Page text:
Mary (mother of Jesus)

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Mary (Blessed Virgin Mary or Our Lady, Greek: Μαρία, Spanish: Virgen María, French: Notre-Dame, Italian: Madonna) is the name of the mother of our Lord, Jesus of Nazareth. In the Gospel accounts, Jesus was born in Bethlehem of Judea to a young virgin, by the Holy Spirit. The gospel of Matthew describes the virgin birth of Jesus as fulfilling the prophecy of Isaiah 7:14. The gospel of Luke relates that the angel Gabriel visited Mary in order to announce to her that she had been chosen to bear the Son of God.[1]

Contents

Crucifixion

Inmaculada de "El Escorial" by Bartolome Murillo

Mary was present during the crucifixion of Jesus Christ along with other women who had followed Jesus from Galilee.

While Jesus was hanging on the cross, "there stood by the cross of Jesus, his mother, and his mother's sister, Mary Cleophas, and Mary Magdalene. When Jesus therefore had seen his mother and the disciple standing whom he loved, he saith to his mother: Woman, behold thy son. After that, he saith to the disciple: Behold thy mother. And from that hour, the disciple took her to his own" (John 19:25-27).

Following the crucifixion:

Jesus was in the grave for three days. After the Sabbath, Mary Magdalene, Mary (the mother of Jesus), and Salome prepared spices to anoint Jesus' body. When they arrived at the tomb, the stone had already been rolled away! They entered the tomb, where an angel said, "Don't be alarmed. . .You are looking for Jesus the Nazarene, who was crucified. He has risen! He is not here. See the place where they laid him. But go, tell his disciples and Peter, 'He is going ahead of you into Galilee. There you will see him, just as he told you'" (Mark 16:6-7). [2]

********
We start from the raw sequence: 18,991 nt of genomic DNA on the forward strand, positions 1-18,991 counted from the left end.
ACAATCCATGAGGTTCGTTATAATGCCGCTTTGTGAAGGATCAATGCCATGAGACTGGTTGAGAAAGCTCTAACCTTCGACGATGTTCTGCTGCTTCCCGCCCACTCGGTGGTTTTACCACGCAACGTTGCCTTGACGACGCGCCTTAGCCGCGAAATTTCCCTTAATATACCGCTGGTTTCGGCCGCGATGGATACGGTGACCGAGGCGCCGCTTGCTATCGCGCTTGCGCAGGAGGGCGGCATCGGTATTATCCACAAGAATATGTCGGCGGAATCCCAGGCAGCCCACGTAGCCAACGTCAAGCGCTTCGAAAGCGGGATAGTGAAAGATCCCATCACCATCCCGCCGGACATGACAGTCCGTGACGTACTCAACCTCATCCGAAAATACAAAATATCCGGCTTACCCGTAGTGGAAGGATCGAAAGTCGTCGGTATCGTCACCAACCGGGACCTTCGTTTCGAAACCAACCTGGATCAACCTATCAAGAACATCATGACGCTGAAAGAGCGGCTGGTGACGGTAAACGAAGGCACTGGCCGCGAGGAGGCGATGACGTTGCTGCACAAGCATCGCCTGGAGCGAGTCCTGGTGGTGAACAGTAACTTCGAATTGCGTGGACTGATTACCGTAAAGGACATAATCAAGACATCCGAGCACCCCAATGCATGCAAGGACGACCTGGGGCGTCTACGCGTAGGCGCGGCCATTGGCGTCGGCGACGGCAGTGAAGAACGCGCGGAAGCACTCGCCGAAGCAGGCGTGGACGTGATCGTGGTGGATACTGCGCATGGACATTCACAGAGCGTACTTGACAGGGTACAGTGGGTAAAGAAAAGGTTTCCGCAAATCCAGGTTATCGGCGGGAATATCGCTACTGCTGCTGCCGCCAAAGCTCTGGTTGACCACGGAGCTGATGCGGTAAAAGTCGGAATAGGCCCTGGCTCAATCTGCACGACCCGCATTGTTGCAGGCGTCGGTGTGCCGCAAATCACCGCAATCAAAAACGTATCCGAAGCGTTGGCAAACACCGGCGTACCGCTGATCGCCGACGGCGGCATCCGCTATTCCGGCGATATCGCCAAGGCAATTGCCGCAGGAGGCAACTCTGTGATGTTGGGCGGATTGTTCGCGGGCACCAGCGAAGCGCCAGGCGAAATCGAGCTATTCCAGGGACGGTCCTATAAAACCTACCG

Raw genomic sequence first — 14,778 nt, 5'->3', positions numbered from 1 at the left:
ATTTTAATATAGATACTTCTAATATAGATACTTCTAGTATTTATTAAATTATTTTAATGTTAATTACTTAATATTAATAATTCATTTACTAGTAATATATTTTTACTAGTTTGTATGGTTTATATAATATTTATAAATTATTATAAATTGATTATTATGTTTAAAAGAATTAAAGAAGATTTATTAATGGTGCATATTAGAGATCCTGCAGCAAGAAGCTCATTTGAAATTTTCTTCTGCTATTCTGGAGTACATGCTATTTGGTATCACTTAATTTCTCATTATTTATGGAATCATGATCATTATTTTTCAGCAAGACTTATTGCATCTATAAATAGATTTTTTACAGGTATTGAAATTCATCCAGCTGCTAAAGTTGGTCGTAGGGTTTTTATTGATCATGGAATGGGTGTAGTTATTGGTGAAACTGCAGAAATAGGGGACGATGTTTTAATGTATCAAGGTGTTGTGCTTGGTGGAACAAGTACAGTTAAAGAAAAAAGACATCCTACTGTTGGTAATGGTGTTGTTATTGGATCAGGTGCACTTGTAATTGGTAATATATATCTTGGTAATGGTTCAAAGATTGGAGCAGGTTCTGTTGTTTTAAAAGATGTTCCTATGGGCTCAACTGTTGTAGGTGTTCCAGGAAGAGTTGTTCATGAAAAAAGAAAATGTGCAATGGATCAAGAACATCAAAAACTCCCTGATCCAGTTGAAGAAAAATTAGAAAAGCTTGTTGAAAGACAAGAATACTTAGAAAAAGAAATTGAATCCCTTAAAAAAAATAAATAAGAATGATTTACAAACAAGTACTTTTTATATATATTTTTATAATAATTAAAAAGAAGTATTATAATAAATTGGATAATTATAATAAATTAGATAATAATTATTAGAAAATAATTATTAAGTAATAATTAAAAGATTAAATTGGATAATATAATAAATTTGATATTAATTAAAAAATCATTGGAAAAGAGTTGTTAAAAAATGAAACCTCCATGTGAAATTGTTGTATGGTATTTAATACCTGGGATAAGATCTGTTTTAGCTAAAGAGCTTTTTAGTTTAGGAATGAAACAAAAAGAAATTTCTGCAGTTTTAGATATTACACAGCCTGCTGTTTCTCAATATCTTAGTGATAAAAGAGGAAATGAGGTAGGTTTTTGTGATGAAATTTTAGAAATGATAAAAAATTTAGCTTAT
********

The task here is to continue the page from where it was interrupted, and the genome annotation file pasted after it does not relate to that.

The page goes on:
Catholic and Orthodox Views of Mary

The veneration of Mary is an essential belief of the Catholic Church. Mary is also venerated by Eastern Orthodox Church and Anglo-Catholicism. This veneration could take the form of prayer for intercession with her Son, Jesus. Many Protestants, however, believe that the veneration of Mary is counter to what the Bible teaches. [3] [4] [5] [6] [7] For years, when it comes to Mary, Catholics and Protestants have been quite contrary. However, there are growing signs that differences over Mary are becoming less apparent. Many Protestant leaders are reevaluating and saying a greater emphasis on Mary needs to be considered. [8]

Mary's passage into Heaven is celebrated by Roman Catholics as The Feast of the Assumption of the Blessed Virgin Mary (March 25 and August 15). This Feast is a Public Holiday in many countries. In 1950, Pope Pius XII formally declared to be dogma the belief in the corporeal assumption of Mary, which is known as the Assumption of Mary.


Scripture and tradition agree in ascribing to Mary the greatest personal sanctity; She is conceived without the stain of original sin; She shows the greatest humility and patience in her daily life (Luke 1:38, 48); She exhibits an heroic patience under the most trying circumstances (Luke 2:7, 35, 48; John 19:25-27)... within the first fifty years after the death of St. John the veneration of Mary is proved to have flourished in the Church of Rome. [9]

The Orthodox Church expresses reverence toward the Blessed Virgin by the many feast days commemorating the various events in her life. In prayers the Virgin Mary is called Theotokos, which in Greek means the Mother of God, since the One Who was born from her was at the time of conception and always will be the true God.[10]

“Henceforth all generations will call me blessed.” Mary, Luke 1:48.

Protestant View of Mary

While Protestants respect the life of Mary, some Protestants believe that the veneration of Mary is counter to what the Bible teaches. [11] [12] [13] [14] For some Anglican Christians Mary has an special position within God's purpose of salvation. (Catholics, Orthodox, and Anglicans, make a clear distinction between veneration (which is also due to the other saints) and adoration which is due to God alone).